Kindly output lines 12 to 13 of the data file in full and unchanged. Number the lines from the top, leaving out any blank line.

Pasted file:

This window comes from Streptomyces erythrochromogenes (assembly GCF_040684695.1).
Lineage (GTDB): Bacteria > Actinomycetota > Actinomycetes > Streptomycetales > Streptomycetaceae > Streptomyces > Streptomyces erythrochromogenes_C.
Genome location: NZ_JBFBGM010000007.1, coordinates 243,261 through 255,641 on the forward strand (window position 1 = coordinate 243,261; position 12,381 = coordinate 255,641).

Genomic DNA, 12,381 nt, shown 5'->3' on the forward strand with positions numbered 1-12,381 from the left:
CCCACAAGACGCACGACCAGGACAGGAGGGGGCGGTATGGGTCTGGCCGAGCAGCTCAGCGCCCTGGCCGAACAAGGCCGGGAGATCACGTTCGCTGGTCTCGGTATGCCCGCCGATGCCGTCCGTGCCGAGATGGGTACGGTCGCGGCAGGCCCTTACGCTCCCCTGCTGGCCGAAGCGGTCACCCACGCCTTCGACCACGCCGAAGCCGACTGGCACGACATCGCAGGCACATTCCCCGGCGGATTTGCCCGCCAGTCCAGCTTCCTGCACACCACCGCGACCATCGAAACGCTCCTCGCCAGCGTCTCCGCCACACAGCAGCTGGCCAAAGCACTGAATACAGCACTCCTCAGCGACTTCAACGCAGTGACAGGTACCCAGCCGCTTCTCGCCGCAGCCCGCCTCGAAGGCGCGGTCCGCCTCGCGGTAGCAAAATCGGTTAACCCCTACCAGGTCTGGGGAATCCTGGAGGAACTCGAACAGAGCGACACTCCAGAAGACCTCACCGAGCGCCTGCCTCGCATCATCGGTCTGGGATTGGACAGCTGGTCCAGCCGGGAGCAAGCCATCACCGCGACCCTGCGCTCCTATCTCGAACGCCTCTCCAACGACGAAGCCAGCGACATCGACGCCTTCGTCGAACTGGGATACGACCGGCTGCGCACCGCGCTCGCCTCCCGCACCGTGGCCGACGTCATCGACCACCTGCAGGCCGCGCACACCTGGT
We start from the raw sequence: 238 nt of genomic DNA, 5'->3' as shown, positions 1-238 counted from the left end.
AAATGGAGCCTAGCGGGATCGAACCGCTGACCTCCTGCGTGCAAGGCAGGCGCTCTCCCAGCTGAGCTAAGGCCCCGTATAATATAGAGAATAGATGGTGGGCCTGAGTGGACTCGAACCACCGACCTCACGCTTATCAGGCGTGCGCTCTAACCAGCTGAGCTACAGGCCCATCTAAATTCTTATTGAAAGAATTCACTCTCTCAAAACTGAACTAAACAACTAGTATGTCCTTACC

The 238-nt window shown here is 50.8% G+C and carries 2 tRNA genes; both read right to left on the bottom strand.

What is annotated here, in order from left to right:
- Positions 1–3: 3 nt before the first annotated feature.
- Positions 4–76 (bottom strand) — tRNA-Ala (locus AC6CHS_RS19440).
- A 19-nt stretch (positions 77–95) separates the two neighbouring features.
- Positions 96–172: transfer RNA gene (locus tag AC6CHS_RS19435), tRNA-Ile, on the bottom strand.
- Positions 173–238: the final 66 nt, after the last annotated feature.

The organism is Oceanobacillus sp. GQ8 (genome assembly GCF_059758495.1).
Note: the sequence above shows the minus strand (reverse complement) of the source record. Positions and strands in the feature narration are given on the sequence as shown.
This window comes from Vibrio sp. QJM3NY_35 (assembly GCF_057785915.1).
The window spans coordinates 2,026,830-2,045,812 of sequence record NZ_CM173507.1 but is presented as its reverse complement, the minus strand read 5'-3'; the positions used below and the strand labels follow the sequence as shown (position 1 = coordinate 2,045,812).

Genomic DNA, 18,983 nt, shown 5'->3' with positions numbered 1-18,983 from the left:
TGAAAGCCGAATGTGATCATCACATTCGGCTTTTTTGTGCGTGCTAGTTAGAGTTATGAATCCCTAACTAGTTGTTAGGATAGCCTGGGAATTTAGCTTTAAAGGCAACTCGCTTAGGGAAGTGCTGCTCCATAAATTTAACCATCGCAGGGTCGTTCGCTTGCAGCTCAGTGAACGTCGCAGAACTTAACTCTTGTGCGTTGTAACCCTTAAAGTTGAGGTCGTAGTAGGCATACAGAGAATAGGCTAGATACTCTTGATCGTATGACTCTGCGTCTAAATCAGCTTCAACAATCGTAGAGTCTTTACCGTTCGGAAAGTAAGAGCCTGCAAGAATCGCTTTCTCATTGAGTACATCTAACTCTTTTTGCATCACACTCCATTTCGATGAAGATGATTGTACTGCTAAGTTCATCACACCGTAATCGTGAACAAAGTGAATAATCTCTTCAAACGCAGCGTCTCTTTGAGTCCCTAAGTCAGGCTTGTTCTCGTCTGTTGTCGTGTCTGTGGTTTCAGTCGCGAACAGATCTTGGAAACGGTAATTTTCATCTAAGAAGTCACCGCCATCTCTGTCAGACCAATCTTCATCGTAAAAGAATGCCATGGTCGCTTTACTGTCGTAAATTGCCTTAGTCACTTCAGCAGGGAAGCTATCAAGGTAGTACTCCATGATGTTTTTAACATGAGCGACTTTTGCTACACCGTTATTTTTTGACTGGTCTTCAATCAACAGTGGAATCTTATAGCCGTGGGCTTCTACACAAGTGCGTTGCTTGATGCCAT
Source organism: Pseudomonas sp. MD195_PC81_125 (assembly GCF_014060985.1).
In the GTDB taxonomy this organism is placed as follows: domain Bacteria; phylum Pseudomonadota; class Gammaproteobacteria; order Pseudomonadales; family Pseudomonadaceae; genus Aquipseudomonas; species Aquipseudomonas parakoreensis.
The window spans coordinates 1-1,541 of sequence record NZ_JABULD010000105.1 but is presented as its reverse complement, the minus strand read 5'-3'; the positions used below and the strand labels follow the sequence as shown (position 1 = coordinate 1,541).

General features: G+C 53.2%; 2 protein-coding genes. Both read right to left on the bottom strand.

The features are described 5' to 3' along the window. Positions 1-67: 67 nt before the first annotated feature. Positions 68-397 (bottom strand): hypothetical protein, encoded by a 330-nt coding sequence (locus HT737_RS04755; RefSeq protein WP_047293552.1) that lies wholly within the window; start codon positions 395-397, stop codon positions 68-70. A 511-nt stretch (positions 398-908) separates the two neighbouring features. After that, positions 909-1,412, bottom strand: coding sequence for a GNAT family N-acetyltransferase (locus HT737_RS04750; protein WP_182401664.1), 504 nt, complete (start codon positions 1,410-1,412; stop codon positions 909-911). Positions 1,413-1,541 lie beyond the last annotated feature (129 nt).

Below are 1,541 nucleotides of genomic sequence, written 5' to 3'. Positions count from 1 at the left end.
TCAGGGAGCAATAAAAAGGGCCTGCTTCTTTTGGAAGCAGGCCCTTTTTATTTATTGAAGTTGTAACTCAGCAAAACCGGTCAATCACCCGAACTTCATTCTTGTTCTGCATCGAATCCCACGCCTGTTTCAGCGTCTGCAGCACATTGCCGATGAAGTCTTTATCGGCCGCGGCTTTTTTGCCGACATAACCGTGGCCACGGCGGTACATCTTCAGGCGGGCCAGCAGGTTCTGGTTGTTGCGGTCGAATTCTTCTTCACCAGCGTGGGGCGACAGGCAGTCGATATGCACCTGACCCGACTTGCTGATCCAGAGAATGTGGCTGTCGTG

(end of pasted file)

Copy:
- A 19-nt stretch (positions 77–95) separates the two neighbouring features.
- Positions 96–172: transfer RNA gene (locus tag AC6CHS_RS19435), tRNA-Ile, on the bottom strand.